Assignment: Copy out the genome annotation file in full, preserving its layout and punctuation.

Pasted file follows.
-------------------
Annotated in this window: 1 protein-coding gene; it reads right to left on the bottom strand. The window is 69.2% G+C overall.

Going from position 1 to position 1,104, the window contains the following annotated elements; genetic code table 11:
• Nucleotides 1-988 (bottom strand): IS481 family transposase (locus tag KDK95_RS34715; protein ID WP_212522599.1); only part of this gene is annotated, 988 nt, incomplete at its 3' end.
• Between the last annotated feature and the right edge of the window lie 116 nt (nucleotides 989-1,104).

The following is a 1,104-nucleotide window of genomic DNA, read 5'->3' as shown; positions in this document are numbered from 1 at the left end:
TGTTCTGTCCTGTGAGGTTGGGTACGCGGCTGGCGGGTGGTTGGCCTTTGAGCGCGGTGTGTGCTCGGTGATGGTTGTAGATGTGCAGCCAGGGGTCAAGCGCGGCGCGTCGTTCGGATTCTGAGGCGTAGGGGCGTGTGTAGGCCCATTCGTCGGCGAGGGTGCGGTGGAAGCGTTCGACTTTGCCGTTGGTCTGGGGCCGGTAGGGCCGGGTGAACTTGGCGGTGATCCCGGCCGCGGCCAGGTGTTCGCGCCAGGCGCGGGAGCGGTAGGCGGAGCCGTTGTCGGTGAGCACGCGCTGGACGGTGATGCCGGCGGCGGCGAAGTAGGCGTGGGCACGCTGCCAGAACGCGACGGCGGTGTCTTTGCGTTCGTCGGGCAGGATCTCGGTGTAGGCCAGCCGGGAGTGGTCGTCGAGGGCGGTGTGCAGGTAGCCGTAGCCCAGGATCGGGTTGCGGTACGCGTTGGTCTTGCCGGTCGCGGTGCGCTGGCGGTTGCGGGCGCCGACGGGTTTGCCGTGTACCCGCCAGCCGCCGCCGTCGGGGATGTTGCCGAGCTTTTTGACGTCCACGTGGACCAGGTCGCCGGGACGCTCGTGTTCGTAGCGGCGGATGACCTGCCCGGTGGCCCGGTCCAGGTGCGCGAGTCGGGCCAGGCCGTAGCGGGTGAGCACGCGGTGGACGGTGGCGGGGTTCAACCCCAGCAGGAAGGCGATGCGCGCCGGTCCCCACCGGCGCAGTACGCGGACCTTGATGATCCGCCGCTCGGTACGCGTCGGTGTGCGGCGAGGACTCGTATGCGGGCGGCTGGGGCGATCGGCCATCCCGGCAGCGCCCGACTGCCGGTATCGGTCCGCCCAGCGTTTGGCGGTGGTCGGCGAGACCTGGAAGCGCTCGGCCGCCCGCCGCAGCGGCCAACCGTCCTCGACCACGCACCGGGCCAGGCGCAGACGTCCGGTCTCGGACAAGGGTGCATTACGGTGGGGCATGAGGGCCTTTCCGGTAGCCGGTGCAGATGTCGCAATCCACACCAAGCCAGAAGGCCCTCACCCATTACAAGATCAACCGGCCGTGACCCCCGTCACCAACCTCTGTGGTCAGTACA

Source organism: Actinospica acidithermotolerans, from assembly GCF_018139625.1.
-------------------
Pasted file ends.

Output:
Annotated in this window: 1 protein-coding gene; it reads right to left on the bottom strand. The window is 69.2% G+C overall.

Going from position 1 to position 1,104, the window contains the following annotated elements; genetic code table 11:
• Nucleotides 1-988 (bottom strand): IS481 family transposase (locus tag KDK95_RS34715; protein ID WP_212522599.1); only part of this gene is annotated, 988 nt, incomplete at its 3' end.
• Between the last annotated feature and the right edge of the window lie 116 nt (nucleotides 989-1,104).

The following is a 1,104-nucleotide window of genomic DNA, read 5'->3' as shown; positions in this document are numbered from 1 at the left end:
TGTTCTGTCCTGTGAGGTTGGGTACGCGGCTGGCGGGTGGTTGGCCTTTGAGCGCGGTGTGTGCTCGGTGATGGTTGTAGATGTGCAGCCAGGGGTCAAGCGCGGCGCGTCGTTCGGATTCTGAGGCGTAGGGGCGTGTGTAGGCCCATTCGTCGGCGAGGGTGCGGTGGAAGCGTTCGACTTTGCCGTTGGTCTGGGGCCGGTAGGGCCGGGTGAACTTGGCGGTGATCCCGGCCGCGGCCAGGTGTTCGCGCCAGGCGCGGGAGCGGTAGGCGGAGCCGTTGTCGGTGAGCACGCGCTGGACGGTGATGCCGGCGGCGGCGAAGTAGGCGTGGGCACGCTGCCAGAACGCGACGGCGGTGTCTTTGCGTTCGTCGGGCAGGATCTCGGTGTAGGCCAGCCGGGAGTGGTCGTCGAGGGCGGTGTGCAGGTAGCCGTAGCCCAGGATCGGGTTGCGGTACGCGTTGGTCTTGCCGGTCGCGGTGCGCTGGCGGTTGCGGGCGCCGACGGGTTTGCCGTGTACCCGCCAGCCGCCGCCGTCGGGGATGTTGCCGAGCTTTTTGACGTCCACGTGGACCAGGTCGCCGGGACGCTCGTGTTCGTAGCGGCGGATGACCTGCCCGGTGGCCCGGTCCAGGTGCGCGAGTCGGGCCAGGCCGTAGCGGGTGAGCACGCGGTGGACGGTGGCGGGGTTCAACCCCAGCAGGAAGGCGATGCGCGCCGGTCCCCACCGGCGCAGTACGCGGACCTTGATGATCCGCCGCTCGGTACGCGTCGGTGTGCGGCGAGGACTCGTATGCGGGCGGCTGGGGCGATCGGCCATCCCGGCAGCGCCCGACTGCCGGTATCGGTCCGCCCAGCGTTTGGCGGTGGTCGGCGAGACCTGGAAGCGCTCGGCCGCCCGCCGCAGCGGCCAACCGTCCTCGACCACGCACCGGGCCAGGCGCAGACGTCCGGTCTCGGACAAGGGTGCATTACGGTGGGGCATGAGGGCCTTTCCGGTAGCCGGTGCAGATGTCGCAATCCACACCAAGCCAGAAGGCCCTCACCCATTACAAGATCAACCGGCCGTGACCCCCGTCACCAACCTCTGTGGTCAGTACA

Source organism: Actinospica acidithermotolerans, from assembly GCF_018139625.1.